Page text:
Contrast Reaction Simulation: An interdisciplinary teaching tool for radiology residents, fellows, attendings, nurses and technologists
Alisa Sumkin, Michael Magnetta, Marion Hughes1, Philip Orons2
1. Division of Neuroradiology, Department of Radiology, University of Pittsburgh School of Medicine, Pittsburgh, PA
2. Division of Interventional Radiology, Department of Radiology, University of Pittsburgh School of Medicine, Pittsburgh, PA
•Our goal was to develop a recurring training course to increase familiarity of the different types of contrast reactions and teach ACR based treatment algorithms to members of the healthcare team using a combination of standard didactic methods and simulation.
•Participants should be able to promptly recognize and treat contrast reactions utilizing an interdisciplinary approach amongst various healthcare workers.
•With the increase in medical imaging over the last several decades, there has been a subsequent increase in the use of contrast media.
•Acute adverse contrast reactions rarely occur with an estimated rate of 0.2-0.7%.
•These reactions can be life-threatening and with their infrequent occurrence, radiologists can feel unprepared.
•Familiarity with the spectrum of contrast reactions in a controlled simulated setting as well as increased baseline knowledge can help to better prepare radiologists for these events.
•We proposed that by using an integrative approach with technologists, nurses, residents, fellows and attending physicians, we could simulate a real-life scenario where a team approach can be utilized.
•Participant baseline contrast reaction knowledge was assessed with a 17 question multiple-choice pre-test.
•Participants then viewed an interactive online module containing information regarding the properties of IV contrast material, contraindications to administration of contrast agents and management of different contrast reactions.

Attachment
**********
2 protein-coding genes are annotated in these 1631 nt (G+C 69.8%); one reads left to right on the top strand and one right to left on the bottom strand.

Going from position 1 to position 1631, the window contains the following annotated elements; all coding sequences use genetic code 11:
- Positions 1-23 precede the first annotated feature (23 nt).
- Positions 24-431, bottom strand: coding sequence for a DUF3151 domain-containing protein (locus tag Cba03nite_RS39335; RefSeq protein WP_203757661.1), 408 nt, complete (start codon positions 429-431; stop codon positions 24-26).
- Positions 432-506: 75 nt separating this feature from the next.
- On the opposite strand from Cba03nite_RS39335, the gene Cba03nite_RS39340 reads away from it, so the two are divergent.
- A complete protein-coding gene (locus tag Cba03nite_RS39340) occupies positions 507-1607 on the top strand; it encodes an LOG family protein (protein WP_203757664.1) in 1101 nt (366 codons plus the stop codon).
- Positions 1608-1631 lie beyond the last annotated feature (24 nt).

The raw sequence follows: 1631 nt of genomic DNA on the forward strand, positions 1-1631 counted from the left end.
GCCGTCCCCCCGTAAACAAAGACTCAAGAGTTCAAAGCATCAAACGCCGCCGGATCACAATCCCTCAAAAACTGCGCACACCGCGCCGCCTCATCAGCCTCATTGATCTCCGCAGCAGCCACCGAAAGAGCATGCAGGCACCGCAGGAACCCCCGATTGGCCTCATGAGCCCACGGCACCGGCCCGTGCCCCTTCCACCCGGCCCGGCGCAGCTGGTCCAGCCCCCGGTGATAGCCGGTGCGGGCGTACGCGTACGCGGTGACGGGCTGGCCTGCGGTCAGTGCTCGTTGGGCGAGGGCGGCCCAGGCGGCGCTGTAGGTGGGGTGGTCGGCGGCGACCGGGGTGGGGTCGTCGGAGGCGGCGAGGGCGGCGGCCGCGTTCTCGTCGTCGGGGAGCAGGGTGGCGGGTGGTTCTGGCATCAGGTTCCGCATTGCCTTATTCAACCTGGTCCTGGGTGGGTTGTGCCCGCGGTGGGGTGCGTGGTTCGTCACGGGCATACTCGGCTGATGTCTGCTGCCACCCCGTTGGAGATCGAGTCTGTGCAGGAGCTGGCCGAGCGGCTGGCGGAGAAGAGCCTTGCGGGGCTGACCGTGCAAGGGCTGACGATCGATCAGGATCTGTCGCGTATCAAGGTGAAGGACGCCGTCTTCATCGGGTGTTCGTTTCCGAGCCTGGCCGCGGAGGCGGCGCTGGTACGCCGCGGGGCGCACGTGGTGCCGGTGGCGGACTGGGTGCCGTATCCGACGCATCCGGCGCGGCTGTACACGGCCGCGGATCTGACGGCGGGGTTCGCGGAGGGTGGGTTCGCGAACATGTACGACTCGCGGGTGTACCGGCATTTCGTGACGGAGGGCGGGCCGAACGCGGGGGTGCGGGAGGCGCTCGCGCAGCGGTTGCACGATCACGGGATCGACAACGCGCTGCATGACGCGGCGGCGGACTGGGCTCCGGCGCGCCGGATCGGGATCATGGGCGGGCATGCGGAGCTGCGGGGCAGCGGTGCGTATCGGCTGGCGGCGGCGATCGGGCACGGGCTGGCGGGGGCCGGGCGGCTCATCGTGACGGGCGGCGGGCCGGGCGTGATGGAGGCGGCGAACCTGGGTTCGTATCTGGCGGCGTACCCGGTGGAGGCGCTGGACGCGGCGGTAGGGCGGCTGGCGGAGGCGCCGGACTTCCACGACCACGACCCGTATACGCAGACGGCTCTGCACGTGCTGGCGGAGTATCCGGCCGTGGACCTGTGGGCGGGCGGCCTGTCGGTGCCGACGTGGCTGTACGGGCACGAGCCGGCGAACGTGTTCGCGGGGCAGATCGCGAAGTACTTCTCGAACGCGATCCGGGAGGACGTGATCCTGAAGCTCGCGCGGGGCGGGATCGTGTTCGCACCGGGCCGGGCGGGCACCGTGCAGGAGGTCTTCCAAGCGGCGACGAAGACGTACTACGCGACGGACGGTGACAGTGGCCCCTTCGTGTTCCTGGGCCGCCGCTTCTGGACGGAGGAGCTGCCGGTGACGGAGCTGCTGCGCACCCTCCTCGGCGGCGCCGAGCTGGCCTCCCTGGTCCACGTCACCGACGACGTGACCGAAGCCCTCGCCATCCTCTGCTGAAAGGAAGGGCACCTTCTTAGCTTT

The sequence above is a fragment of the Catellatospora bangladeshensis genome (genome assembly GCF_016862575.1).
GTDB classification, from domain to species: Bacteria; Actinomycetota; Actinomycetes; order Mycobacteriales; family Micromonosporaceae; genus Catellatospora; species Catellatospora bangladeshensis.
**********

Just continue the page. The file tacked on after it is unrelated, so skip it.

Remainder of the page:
•Participants then completed a two-hour simulation on 5 simulation dummies designed to mimic life-threatening contrast reactions.
•Technologists, nurses and all levels of physicians were included therefore the simulations were designed to reflect the actual roles of each healthcare provider’s position as part of the healthcare team.
•Following each simulation, participants were debriefed individually and then as a part of a large group.
•All participants completed the same 17 question post quiz.
•A total of 17 healthcare members (15 residents, 1 nurse practitioner and 1 attending physician) participated in the initial course.
•This included 12 junior level residents and 3 senior level residents.
•16 of the participants viewed the online training module prior to the simulation.
•The median score of the baseline knowledge quiz was 11 (65%, range: 7-14 [41%-82%]).
•The post median score was 13 (76%, range: 9-15 [53%-88%], p<0.001).
•100% of respondents preferred an in person simulation versus an online course alone (score of 8 or 9 out of 10).
We created an innovative, effective program, which emphasizes an integrative approach to teaching members of the healthcare team to recognize and treat contrast reactions using traditional didactic methods and simulation.
1.ACR Manual on Contrast Media, Version 10.2. ACR Committee on Drugs and Contrast Media, 2016
2.Beckett KR, Moriarity AK, Langer JM. Safe Use of Contrast Media: What the Radiologist Needs to Know. Radiographics 2015; Oct;35(6):1738-50